The National Nuclear Security Administration earlier this week announced that it has monitored the elimination of more than 475 metric tons (MT) of Russian highly enriched uranium (HEU) under a landmark nuclear nonproliferation program, commonly known as Megatons to Megawatts. With today’s 475 MT HEU milestone, deliveries under the U.S.-Russia HEU Purchase Agreement of low enriched uranium (LEU) produced from Russian HEU are 95 percent complete, and HEU roughly equivalent to 19,000 nuclear weapons has been permanently eliminated.
    “The HEU Purchase Agreement has reached yet another important milestone on the path towards blending down and eliminating 500 metric tons of Russian weapons HEU. The HEU Program has been one of the most successful nonproliferation and material disposition programs in U.S. history and is a success we share with our Russian partners,” said NNSA Deputy Administrator for Defense Nuclear Nonproliferation Anne Harrington. “The President’s nonproliferation goals have been advanced by the hard work and dedication of both U.S. and Russian personnel under the landmark 1993 agreement.”

  • Russian delegation visits Roundhouse, Council

    A group of 10 high school students and three chaperones from Sarov, Russia, visiting as part of the Los Alamos-Sarov Sister City Initiative, are making the most of their trip to New Mexico. They visited the Roundhouse in Santa Fe and went to the council meeting in Los Alamos Tuesday.

  • Update 06-28-13

    Muni opening

    The public is invited to tour the new municipal building from 9 to 11 a.m. Friday — tours led by county staff will depart from the main lobby in small groups approximately every 15 minutes, with the last tour beginning at 10:15. The tour is expected to take approximately 30 to 45 minutes.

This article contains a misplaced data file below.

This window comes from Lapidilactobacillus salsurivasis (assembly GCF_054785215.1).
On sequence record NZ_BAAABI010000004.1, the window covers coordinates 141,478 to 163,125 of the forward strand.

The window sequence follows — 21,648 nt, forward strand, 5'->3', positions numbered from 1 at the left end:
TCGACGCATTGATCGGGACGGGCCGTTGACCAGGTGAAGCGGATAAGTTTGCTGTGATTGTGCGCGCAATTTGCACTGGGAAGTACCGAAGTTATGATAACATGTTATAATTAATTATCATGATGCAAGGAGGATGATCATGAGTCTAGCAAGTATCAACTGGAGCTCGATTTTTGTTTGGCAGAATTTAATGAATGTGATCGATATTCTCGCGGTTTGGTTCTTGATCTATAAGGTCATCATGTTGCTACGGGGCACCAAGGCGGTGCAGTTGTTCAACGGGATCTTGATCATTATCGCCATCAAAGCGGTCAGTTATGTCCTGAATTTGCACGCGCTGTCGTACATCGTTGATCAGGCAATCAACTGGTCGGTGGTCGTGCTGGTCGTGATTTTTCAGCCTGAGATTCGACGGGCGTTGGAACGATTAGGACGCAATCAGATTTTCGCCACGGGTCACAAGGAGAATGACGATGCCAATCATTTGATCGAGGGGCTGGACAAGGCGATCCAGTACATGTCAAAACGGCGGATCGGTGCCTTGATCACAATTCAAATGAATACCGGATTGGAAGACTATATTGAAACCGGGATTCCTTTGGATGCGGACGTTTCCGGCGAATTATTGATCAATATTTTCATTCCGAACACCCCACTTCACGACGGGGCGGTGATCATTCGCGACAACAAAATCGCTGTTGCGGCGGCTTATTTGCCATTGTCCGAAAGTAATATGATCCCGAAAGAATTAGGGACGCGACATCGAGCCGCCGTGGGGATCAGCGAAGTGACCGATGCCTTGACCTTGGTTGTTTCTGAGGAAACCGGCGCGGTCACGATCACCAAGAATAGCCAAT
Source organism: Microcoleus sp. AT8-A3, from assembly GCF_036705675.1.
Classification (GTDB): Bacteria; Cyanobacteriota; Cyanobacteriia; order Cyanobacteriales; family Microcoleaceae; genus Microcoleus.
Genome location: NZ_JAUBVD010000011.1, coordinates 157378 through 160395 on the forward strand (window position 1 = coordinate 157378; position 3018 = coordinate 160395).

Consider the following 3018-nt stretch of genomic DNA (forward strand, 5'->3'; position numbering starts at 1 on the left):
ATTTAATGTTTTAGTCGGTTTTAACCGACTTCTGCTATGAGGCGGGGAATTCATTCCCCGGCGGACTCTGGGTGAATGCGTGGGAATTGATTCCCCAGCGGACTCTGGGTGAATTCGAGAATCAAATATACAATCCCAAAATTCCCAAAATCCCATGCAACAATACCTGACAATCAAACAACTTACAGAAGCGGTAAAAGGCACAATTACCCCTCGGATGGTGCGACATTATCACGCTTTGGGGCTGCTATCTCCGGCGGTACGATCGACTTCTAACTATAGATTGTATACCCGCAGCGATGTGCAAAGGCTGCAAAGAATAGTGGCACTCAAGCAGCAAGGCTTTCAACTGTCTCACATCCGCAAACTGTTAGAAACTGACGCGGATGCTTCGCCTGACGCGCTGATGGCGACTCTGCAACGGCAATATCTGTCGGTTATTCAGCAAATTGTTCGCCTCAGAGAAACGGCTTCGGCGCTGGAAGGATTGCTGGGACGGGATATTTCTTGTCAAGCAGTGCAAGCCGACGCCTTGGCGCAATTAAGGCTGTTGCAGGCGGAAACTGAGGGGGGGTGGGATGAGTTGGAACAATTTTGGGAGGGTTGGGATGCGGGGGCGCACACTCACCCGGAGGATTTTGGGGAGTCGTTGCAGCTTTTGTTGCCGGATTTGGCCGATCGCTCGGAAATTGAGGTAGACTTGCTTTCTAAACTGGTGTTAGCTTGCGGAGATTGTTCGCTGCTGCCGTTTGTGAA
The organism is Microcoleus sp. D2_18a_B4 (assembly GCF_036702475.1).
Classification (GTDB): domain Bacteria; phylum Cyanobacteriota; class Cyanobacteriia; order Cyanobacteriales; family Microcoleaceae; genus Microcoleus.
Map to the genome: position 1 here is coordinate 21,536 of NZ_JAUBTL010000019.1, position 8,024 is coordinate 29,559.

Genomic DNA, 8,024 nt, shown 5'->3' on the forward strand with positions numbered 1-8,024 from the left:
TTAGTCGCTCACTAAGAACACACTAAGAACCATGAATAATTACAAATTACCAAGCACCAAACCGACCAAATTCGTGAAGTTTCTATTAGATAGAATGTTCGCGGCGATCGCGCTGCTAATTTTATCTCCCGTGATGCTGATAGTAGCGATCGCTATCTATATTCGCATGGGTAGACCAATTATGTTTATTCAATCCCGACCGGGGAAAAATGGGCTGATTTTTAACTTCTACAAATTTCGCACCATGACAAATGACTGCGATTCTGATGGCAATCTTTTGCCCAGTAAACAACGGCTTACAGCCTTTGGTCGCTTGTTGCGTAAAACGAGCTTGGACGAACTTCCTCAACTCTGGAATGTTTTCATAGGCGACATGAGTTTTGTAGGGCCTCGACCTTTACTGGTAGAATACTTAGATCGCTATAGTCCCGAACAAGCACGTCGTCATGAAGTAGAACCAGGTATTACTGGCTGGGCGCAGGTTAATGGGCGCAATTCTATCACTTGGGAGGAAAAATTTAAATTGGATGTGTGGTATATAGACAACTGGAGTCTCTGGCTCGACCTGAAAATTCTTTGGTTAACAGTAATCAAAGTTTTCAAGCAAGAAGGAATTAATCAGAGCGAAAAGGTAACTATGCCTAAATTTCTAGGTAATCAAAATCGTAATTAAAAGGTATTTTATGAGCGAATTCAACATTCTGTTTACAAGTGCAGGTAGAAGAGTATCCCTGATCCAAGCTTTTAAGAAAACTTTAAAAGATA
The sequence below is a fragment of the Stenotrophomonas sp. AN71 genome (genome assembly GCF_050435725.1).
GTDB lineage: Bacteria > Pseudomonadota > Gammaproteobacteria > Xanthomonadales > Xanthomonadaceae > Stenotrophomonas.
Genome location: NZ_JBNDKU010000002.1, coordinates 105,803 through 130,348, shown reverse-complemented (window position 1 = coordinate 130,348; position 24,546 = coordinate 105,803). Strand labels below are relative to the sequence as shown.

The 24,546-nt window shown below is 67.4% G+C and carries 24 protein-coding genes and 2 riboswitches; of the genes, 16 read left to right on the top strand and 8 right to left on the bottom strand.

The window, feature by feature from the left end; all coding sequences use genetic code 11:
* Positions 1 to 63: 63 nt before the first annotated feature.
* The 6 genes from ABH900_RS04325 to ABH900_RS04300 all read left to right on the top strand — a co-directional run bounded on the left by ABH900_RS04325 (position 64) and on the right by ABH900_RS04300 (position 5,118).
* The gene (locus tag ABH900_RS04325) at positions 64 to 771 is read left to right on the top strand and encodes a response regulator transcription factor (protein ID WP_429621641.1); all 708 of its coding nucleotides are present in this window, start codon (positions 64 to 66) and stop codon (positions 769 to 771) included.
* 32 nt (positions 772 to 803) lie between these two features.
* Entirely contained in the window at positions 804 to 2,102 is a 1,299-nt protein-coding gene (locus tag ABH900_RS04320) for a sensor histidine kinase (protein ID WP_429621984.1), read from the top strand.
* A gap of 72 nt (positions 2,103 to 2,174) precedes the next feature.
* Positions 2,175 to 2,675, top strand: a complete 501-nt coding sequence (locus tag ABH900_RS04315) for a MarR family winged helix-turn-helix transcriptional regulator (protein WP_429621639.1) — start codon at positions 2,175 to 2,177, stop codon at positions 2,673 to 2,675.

At 11 a.m., the public is invited to attend the official grand opening and building dedication ceremony hosted by the county council.

    Concert night

    Come to Los Alamos Monitor Night Friday night at Ashley Pond as the Parker Millsap Band with Michael Rose takes the stage at 7 p.m. The concert is free.

    Authors Speak

    Author John Nichols author of The Milagro Beanfield War, reads from and signs On Top of Spoon Mountain. 7 p.m. tonight at the Mesa Public Library, Upstairs Rotunda.

    WR movie

    White Rock Family Friendly Film Series. “Madagascar 3: Europe’s Most Wanted,” 7 p.m. Friday at the White Rock Town Hall.

    Golf swap

    Los Alamos Junior Golf Association Golf Swap. 8 a.m. Saturday  at the Big Tent, Los Alamos Golf Course.


  • A busy Friday night in Los Alamos

    There are a lot of options for residents Friday night in Los Alamos.

    It will be Los Alamos Monitor Night with a free concert at Ashley Pond.

    Playing will be the Parker Millsap Band with Michael Rose featured on stand-up bass.